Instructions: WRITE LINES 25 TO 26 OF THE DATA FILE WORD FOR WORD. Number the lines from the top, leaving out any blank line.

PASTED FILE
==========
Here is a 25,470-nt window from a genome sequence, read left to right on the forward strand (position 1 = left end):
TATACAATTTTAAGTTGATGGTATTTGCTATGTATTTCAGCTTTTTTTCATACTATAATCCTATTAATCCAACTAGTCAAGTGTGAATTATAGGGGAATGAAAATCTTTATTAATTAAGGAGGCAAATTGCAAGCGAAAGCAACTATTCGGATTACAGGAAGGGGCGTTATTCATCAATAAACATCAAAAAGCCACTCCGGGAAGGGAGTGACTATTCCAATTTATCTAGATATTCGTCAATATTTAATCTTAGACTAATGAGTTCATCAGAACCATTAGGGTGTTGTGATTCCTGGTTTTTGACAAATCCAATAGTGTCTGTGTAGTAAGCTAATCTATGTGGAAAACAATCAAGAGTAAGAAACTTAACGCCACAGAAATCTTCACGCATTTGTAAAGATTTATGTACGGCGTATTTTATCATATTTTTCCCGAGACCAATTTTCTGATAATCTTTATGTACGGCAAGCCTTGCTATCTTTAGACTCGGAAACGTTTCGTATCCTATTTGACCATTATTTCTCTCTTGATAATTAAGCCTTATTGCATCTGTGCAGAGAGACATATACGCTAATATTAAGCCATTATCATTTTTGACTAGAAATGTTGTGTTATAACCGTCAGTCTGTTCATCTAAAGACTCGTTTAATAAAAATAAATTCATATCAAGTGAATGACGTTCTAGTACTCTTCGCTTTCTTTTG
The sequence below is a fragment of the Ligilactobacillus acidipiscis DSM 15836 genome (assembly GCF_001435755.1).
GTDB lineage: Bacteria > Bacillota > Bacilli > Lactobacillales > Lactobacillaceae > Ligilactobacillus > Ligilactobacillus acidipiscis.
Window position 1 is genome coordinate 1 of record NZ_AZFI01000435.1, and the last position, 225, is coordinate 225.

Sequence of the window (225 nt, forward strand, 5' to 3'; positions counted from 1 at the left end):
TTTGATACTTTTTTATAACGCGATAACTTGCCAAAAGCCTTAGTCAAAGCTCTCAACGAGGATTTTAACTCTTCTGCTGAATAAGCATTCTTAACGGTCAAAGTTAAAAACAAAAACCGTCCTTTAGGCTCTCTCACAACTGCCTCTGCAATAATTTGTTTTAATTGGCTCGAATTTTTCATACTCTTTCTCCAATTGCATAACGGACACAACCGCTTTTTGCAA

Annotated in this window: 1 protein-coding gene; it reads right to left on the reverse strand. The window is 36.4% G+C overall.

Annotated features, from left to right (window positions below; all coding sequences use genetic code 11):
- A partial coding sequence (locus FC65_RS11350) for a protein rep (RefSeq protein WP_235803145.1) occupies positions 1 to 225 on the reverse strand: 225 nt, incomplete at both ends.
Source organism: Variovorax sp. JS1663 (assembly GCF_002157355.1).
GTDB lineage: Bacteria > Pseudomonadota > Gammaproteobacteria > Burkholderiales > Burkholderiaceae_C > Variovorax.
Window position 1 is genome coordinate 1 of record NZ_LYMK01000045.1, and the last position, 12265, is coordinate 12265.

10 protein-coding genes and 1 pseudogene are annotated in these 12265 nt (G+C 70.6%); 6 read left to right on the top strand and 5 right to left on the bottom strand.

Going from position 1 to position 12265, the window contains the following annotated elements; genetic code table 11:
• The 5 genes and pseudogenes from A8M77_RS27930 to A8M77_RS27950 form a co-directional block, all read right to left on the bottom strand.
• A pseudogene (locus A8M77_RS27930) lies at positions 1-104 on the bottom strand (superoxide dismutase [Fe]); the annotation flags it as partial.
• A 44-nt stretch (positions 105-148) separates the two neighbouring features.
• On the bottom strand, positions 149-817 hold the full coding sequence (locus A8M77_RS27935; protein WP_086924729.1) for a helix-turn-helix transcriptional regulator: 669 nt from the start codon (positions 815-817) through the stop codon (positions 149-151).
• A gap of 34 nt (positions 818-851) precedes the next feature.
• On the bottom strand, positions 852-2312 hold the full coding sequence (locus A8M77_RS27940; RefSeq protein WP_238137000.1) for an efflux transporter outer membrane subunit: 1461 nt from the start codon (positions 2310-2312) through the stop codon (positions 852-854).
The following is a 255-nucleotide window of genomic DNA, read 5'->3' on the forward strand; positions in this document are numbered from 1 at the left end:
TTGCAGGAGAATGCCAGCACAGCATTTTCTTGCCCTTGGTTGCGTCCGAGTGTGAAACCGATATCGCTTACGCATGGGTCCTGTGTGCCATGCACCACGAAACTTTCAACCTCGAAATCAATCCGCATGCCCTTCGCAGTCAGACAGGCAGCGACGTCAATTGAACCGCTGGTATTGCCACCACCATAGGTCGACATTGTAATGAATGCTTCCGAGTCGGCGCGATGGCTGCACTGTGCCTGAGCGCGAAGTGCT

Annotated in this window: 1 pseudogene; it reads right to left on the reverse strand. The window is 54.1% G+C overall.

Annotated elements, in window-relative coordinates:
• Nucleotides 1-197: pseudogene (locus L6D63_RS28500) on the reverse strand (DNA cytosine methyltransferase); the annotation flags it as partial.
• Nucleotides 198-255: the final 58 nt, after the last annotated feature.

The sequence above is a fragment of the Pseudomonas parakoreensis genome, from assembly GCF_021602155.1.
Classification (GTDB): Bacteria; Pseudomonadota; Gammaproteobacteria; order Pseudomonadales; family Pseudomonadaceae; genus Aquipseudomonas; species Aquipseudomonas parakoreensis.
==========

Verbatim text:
Annotated elements, in window-relative coordinates:
• Nucleotides 1-197: pseudogene (locus L6D63_RS28500) on the reverse strand (DNA cytosine methyltransferase); the annotation flags it as partial.